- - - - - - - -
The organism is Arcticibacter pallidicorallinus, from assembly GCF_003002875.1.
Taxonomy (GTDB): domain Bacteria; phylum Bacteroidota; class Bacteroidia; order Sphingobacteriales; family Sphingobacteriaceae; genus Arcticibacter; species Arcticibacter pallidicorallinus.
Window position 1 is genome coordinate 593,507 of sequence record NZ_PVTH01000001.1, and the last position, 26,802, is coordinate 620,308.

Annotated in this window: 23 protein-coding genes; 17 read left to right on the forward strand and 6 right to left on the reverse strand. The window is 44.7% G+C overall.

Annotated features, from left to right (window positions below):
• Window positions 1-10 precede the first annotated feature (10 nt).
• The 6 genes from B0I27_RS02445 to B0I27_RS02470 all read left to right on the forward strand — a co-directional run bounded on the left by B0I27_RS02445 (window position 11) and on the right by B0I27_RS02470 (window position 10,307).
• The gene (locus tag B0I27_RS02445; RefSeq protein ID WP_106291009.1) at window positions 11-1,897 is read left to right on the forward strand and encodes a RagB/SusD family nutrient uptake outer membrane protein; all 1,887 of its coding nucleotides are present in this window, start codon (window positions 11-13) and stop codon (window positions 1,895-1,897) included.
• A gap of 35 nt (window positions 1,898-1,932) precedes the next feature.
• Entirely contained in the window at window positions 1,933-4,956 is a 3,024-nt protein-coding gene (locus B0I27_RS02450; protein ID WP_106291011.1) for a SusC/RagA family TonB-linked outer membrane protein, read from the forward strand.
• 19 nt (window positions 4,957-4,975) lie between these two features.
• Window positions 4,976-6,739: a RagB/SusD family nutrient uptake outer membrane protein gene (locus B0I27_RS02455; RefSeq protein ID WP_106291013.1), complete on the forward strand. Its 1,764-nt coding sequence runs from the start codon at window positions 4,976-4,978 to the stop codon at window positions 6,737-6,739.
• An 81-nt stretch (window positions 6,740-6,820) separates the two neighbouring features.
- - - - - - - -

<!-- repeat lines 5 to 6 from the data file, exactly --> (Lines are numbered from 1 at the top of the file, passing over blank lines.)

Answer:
Annotated features, from left to right (window positions below):
• Window positions 1-10 precede the first annotated feature (10 nt).